Tennis fans will be aware that the French Open tennis tournament is currently underway at the Stade Roland Garros in Paris. Among the four major tennis "Grand Slam" tournaments, it is one of the greatest prizes in the sport. Speculation is rife on who will win this year's final. Nine-time champion Rafael Nadal seems to have just re-discovered his form, while defending champion and former world number one, Novak Djokovic, seems to have lost his.
French incumbent Orange (NYSE: FTE) has decided to get into the action this year, and use the tournament to showcase virtual reality. Orange has been involved with the Fédération Française de Tennis (FFT) and the French Open for 16 years, providing communication services for the tournament. But this year, it is also offering "Holotennis," a VR experience for those attending the event.
"Holotennis" is a VR experience, allowing users to play tennis against an opponent in a different location, also connected to the application via Orange's fiber network. Users wear an HTC Vive headset, and are "virtually teleported" into the venue for the finals -- the grandstand Phillipe Chatrier court. The players see a 3D holographic version of the court and each other, and are able to play each other and interact as if they were the competing players in the French Open final. For those wondering what it's like, Orange has a handy video to demonstrate the experience here.
Technology for the application is supplied by Emissive and Mimesys, which provide the cameras with 3D depth perception. According to the operator, this application is the latest in its ongoing activities in VR, and "sees this experience as a precursor to the future of sports and communication services."
Orange is also using the event to showcase its 4G and IoT LoRa technology. Event staff are using handheld counters which report the occupancy rate at busy courts, while other counters automatically record the number of visitors and the status of queues in real time in various areas of the stadium. Plus, Orange has installed connected floor coverings with vibration detectors at the entrances to one court, to track the number of people entering the stadium, and automatically calculate and communicate the number of seats left. The operator has also installed customer satisfaction points, to get real-time feedback and allow the FFT to take remedial action urgently if needed. (See Ondet: Datavenue Ups IoT Game for Orange.)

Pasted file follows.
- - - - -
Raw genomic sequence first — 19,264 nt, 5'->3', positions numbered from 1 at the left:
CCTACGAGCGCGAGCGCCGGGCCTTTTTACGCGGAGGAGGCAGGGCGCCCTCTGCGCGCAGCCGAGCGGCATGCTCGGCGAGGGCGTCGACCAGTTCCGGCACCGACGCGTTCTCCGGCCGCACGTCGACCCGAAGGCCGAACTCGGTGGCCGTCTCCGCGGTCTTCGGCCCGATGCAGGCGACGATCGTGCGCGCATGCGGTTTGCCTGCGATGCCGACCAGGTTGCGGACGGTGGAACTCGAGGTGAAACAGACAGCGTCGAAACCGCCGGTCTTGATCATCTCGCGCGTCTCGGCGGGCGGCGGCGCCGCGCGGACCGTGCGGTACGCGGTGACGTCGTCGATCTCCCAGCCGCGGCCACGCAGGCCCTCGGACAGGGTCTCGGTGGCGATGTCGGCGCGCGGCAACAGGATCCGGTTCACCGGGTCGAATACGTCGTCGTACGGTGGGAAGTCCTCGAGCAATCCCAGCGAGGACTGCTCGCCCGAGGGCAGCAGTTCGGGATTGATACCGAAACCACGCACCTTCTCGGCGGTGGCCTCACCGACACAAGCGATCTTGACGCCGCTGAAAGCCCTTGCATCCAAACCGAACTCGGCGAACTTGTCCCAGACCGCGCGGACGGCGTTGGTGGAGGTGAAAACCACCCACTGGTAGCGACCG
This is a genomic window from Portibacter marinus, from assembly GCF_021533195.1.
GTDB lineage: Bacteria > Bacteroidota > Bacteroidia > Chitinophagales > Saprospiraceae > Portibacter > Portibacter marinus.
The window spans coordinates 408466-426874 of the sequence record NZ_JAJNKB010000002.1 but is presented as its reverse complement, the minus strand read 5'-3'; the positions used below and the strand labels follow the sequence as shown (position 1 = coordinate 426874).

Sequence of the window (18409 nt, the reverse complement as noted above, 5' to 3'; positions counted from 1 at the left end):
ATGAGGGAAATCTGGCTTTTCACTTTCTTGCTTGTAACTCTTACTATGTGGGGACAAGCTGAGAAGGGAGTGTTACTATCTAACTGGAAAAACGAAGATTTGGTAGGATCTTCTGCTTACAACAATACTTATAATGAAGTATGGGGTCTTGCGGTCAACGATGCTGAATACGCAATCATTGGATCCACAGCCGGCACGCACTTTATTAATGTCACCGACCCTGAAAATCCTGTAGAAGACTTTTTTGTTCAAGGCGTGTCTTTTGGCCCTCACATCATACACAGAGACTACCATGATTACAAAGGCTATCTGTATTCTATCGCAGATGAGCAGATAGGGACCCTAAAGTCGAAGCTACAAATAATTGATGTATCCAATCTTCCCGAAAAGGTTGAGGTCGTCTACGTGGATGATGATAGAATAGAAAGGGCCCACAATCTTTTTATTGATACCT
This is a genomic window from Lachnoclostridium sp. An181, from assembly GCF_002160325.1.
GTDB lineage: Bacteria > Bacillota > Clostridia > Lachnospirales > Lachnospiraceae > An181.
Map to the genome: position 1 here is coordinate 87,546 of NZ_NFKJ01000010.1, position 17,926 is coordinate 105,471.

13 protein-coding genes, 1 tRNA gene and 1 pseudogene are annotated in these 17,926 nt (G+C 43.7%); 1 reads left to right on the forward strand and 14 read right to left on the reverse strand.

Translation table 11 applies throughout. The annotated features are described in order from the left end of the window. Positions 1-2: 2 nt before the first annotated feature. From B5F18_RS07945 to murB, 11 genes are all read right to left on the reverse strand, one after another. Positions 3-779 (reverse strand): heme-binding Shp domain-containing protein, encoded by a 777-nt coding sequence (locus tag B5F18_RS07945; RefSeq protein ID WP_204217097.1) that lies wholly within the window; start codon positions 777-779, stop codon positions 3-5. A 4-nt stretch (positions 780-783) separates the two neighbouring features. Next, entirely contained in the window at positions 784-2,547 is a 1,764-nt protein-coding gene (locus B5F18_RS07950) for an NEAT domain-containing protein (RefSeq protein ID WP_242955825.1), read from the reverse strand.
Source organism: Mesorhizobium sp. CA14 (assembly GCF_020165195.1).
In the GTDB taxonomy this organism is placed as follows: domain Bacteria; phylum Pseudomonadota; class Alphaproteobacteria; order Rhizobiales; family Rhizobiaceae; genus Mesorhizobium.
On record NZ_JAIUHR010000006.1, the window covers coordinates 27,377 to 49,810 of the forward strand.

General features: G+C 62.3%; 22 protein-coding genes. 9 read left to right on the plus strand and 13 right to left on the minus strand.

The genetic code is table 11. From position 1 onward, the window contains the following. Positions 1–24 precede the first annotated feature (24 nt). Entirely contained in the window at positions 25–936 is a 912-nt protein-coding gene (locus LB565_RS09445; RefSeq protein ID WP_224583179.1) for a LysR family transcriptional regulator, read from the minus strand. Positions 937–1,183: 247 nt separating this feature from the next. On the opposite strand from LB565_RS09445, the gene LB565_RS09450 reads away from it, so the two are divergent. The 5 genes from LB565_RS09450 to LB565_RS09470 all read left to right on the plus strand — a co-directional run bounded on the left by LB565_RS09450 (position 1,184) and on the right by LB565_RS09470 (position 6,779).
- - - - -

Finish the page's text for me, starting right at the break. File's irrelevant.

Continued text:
And Orange Business Services (via subsidiary Ocean) has partnered with Free2Move (mobile service from the PSA Group and Peugeot) to manage the transport needs of players, VIPs, officials and attendees. This application is expected to optimize utilization of the more than 200 Peugeot vehicles involved with shuttling people to and from the tournament. Orange sees this pilot program as an example of what real-time connectivity and information-sharing technologies can do for businesses involved with transportation.
While it's clear some of these technologies will take time to develop a substantial market, major headline events like this offer operators an opportunity to showcase new, innovative applications and educate potential customers about what is possible. Orange has used the opportunity to build interest in VR, just as BT is doing with the Champion's League soccer final in the UK. I suspect we'll see more opportunistic marketing plays from operators and other providers in coming months, as they try to stir up awareness and interest in VR. (See Climb the Highest Mountain: BT's McRae.)
Plus, who wouldn't want to beat Rafa Nadal at Roland Garros -- even if it's just in VR?
— Aditya Kishore, Practice Leader, Video Transformation, Telco Transformation